- So What Exactly Have They Achieved?
- But how does it Handle the Twisties?
- Striking Futuristic Looks
- What’s Inside?
- Are There Any Drawbacks?
The self-proclaimed die-hard petrolhead will always have the same anti-EV rhetoric. That these e-cars require a lot of time to charge, they’d never have sufficient range to do practical daily duties.
And for the most part, these allegations were true. This becomes apparent once you take a good look at the EVs that were made available for sale throughout the mid-to-late 2010s. Notice I said ‘were’, because it’s 2022 and the Swedes would beg to differ.
So What Exactly Have They Achieved?
Before we delve deeper into what they have pulled off mechanically, let’s first address the elephant in the room. Yes, the C40 Recharge evokes a sense of déjà vu because it essentially is a coupe-ifed version of the XC40 Recharge.
They were very modest about the efficiency ratings too. Officially, the car should do 21 kWh/100 km, though in reality I actually managed to average a better-than-claimed 18 kWh/100 km. Which is probably why the car convincingly managed close to its WLTP range without the need to hypermile.
But how does it Handle the Twisties?
It is no sports car, but that doesn’t mean the car is ungainly through the twisty stuff. Mass management is actually fairly decent, and it is well damped enough that only the most severe bumps are transmitted through into the cabin.
Striking Futuristic Looks
The car doesn’t make any attempts to conceal its heritage – and realistically it doesn’t need to. Volvo’s design language works really well, the minimalist Nordic ethos complimenting an EV’s requirement to not have a large grille. The Thor Hammer LED DRLs sit proudly on the front fascia, with an angular lower section to the bumper completing the look.
Some large alloy wheels complete the thoroughly modern aesthetics of the vehicle.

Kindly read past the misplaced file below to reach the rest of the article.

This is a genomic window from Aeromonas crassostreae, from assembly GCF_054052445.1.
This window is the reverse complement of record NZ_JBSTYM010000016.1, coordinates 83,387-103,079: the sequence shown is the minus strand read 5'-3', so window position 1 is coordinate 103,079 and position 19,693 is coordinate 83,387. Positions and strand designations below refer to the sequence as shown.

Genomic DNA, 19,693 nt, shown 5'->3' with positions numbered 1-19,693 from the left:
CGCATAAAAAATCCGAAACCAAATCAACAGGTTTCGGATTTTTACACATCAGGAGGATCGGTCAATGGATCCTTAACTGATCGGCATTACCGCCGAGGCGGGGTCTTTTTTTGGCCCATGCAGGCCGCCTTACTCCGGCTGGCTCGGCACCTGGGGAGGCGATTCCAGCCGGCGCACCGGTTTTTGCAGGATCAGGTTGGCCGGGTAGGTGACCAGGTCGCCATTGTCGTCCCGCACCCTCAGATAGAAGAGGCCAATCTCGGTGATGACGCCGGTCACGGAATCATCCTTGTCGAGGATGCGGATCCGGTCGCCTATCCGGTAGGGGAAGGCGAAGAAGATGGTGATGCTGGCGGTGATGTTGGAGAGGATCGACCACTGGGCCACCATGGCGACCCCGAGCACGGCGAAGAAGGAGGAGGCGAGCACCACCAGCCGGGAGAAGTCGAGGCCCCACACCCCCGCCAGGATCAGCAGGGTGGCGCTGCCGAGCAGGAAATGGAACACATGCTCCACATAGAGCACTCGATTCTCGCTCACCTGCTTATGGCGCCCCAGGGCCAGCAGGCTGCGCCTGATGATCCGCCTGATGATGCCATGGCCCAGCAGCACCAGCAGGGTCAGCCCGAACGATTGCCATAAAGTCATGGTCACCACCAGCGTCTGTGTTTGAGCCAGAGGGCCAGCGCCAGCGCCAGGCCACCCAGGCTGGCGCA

Subtly is the name of the game here. Quality is excellent all round, with all the materials and parts feeling properly solid and well screwed together. The trim panels on the dashboard contain a topological map of iconic mountain ranges in Sweden, and they glow in different intensities in the dark too.
The roofline also only significantly slopes past the C Pillar, which means headroom is not majorly impacted in the coupe-ification of the car. Space all round is good, and the glass roof allows plenty of light to flood the cabin, creating an elevated space perception experience.
Are There Any Drawbacks?
Usually, this is the part of the review where I’d talk about some caveats to the experience of a specific car. Without nitpicking, I’m legitimately struggling to find pointers that really bugged me throughout my test drive.
The only major factor that may sway your decision to buy another SUV is perhaps that the sloping roofline does compromise on the volume of the boot area. Unlike most of its petrol-powered rivals however, you’d be able to find additional space to stow your items away in the frunk anyways. So even that is a non-issue.
|Volvo C40 Recharge Specifications|
|Price: $305,000||VES Band: A1|
| Motor:Permanent Magnet
|Power:402 bhp, 660 Nm|
| Driven Wheels:
| Top Speed:
| Battery Capacity:
|Dimensions: 4,440 mm x 1,873 mm x 1,596 mm|| Wheelbase:
| Cargo Capacity:
Photo Credit: ACube Creative (@weareacube)
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Keyword: mReview: 2022 Volvo C40 Recharge - ICE is No Longer Cool